Large media companies are reporting stronger-than-expected profits as the strikes by Hollywood writers and actors continue. While these companies express a desire for their workers to return soon, they are currently benefiting from the work stoppages due to the absence of production expenses. Netflix, for example, announced that projected free cash flow will be approximately $1.5 billion (€1.36 billion) higher this year than originally anticipated because of the strikes. Warner Bros Discovery Inc saved $100 million (€90.67 million) in film and TV production costs in the second quarter, a figure that could reach hundreds of millions if the strikes persist until the end of the year. Walt Disney Co also expects a reduction of $3 billion (€2.72 billion) in film and TV production costs this year due to the strikes.
This financial benefit for the studios helps explain why progress towards a settlement has been slow. The studios have extensive libraries of completed films and TV shows that will generate billions of dollars in additional revenue before the long-term impact of the strikes becomes apparent. Additionally, many members of the striking Writers Guild of America and Screen Actors Guild have other jobs outside of Hollywood, which reduces the pressure on them to compromise.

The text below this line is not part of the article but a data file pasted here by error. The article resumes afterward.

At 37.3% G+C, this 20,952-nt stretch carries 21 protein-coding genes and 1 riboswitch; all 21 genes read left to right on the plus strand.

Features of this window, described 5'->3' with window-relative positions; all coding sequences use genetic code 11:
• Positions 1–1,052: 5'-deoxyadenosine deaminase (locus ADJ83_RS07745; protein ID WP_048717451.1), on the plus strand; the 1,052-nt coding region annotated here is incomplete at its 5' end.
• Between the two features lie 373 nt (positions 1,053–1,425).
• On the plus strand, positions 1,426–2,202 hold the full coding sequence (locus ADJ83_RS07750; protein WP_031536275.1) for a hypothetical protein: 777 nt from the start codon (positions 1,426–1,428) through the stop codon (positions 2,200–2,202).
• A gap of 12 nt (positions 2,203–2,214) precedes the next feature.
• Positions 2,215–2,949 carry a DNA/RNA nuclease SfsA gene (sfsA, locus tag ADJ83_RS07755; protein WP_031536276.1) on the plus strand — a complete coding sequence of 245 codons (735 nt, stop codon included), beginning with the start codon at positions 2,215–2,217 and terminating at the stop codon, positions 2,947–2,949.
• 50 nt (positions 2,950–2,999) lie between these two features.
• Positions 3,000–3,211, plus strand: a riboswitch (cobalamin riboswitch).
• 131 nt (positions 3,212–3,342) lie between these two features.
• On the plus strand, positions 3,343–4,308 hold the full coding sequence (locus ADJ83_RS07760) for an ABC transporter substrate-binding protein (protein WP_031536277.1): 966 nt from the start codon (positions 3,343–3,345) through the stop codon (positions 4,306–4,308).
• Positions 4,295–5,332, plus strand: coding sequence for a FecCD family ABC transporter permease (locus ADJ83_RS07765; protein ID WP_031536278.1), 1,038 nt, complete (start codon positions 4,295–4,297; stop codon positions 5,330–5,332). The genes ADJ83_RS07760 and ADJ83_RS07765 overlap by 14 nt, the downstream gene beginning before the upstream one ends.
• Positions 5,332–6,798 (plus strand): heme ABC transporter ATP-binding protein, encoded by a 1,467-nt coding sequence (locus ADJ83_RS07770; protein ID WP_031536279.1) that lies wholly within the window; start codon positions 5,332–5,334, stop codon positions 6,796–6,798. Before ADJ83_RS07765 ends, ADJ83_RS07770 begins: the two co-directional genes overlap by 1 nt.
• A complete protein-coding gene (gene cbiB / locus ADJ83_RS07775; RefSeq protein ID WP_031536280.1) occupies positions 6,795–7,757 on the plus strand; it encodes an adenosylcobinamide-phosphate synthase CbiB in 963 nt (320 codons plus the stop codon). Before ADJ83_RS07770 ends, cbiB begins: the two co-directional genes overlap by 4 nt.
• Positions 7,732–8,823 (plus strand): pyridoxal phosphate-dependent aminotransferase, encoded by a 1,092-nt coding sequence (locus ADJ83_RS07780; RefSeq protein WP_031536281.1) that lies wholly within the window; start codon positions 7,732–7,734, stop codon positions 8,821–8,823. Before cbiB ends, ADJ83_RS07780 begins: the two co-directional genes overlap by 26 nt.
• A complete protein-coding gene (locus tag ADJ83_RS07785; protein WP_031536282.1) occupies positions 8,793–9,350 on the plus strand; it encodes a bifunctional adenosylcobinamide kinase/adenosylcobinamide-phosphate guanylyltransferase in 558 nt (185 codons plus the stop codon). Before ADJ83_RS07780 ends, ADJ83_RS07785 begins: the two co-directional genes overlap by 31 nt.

The writers’ strike, which began in May, has already surpassed the duration of the union’s previous work stoppage in 2007. New film and TV production, particularly for scripted series, has nearly come to a halt as a result. The actors joined the strike in July. Meanwhile, Disney has announced plans to increase prices for its streaming customers later this year, including customers in Europe.
Disney revealed that it will raise prices for the advertising-free version of its flagship streaming service, Disney+. Starting from October 12, the monthly cost of the ad-free version will increase by 27% to $14, up from the current $11. The ad-free version of Hulu will also see a 20% increase, rising to $18. This marks the second price increase for Disney+ in less than a year and reflects the company’s efforts to make its streaming business profitable by September 2024. The lowest-priced plans, Disney+ and Hulu with ads, will remain at $8 per month. Outside of the US, Disney will introduce new standard and ad-supported tiers in select European markets and Canada, with prices starting at £4.99/€5.99 per month and $7.99 per month, respectively. Existing subscribers will continue to receive the premium tier with no ads unless they choose to switch to one of the new lower-priced plans when their subscription price increases in December.